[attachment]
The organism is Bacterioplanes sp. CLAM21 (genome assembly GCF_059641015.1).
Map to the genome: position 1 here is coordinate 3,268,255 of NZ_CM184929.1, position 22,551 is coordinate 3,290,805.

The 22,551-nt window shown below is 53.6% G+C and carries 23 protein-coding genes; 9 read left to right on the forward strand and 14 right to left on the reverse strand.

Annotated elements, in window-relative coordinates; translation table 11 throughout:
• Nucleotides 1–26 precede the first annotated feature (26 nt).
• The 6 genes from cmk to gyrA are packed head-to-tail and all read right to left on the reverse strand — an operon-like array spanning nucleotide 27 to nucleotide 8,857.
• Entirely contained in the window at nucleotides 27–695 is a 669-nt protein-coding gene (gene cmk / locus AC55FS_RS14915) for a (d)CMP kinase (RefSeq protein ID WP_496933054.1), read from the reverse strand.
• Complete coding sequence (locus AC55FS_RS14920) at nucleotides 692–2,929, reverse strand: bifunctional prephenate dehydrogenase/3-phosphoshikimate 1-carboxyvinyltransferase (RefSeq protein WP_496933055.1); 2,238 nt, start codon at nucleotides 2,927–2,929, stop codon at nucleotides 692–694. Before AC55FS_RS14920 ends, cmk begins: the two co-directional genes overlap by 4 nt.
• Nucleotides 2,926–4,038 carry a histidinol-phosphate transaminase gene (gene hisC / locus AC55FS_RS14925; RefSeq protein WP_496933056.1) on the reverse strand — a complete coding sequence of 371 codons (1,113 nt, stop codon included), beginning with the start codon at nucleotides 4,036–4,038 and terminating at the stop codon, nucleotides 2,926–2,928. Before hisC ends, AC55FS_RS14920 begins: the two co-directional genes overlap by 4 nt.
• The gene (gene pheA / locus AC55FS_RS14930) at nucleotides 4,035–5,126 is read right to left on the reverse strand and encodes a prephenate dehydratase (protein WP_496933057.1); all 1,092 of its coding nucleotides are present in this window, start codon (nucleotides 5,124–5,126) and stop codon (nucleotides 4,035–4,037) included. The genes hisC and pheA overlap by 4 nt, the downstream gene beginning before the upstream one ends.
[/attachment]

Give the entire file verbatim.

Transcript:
The organism is Bacterioplanes sp. CLAM21 (genome assembly GCF_059641015.1).
Map to the genome: position 1 here is coordinate 3,268,255 of NZ_CM184929.1, position 22,551 is coordinate 3,290,805.

The 22,551-nt window shown below is 53.6% G+C and carries 23 protein-coding genes; 9 read left to right on the forward strand and 14 right to left on the reverse strand.

Annotated elements, in window-relative coordinates; translation table 11 throughout:
• Nucleotides 1–26 precede the first annotated feature (26 nt).
• The 6 genes from cmk to gyrA are packed head-to-tail and all read right to left on the reverse strand — an operon-like array spanning nucleotide 27 to nucleotide 8,857.
• Entirely contained in the window at nucleotides 27–695 is a 669-nt protein-coding gene (gene cmk / locus AC55FS_RS14915) for a (d)CMP kinase (RefSeq protein ID WP_496933054.1), read from the reverse strand.
• Complete coding sequence (locus AC55FS_RS14920) at nucleotides 692–2,929, reverse strand: bifunctional prephenate dehydrogenase/3-phosphoshikimate 1-carboxyvinyltransferase (RefSeq protein WP_496933055.1); 2,238 nt, start codon at nucleotides 2,927–2,929, stop codon at nucleotides 692–694. Before AC55FS_RS14920 ends, cmk begins: the two co-directional genes overlap by 4 nt.
• Nucleotides 2,926–4,038 carry a histidinol-phosphate transaminase gene (gene hisC / locus AC55FS_RS14925; RefSeq protein WP_496933056.1) on the reverse strand — a complete coding sequence of 371 codons (1,113 nt, stop codon included), beginning with the start codon at nucleotides 4,036–4,038 and terminating at the stop codon, nucleotides 2,926–2,928. Before hisC ends, AC55FS_RS14920 begins: the two co-directional genes overlap by 4 nt.
• The gene (gene pheA / locus AC55FS_RS14930) at nucleotides 4,035–5,126 is read right to left on the reverse strand and encodes a prephenate dehydratase (protein WP_496933057.1); all 1,092 of its coding nucleotides are present in this window, start codon (nucleotides 5,124–5,126) and stop codon (nucleotides 4,035–4,037) included. The genes hisC and pheA overlap by 4 nt, the downstream gene beginning before the upstream one ends.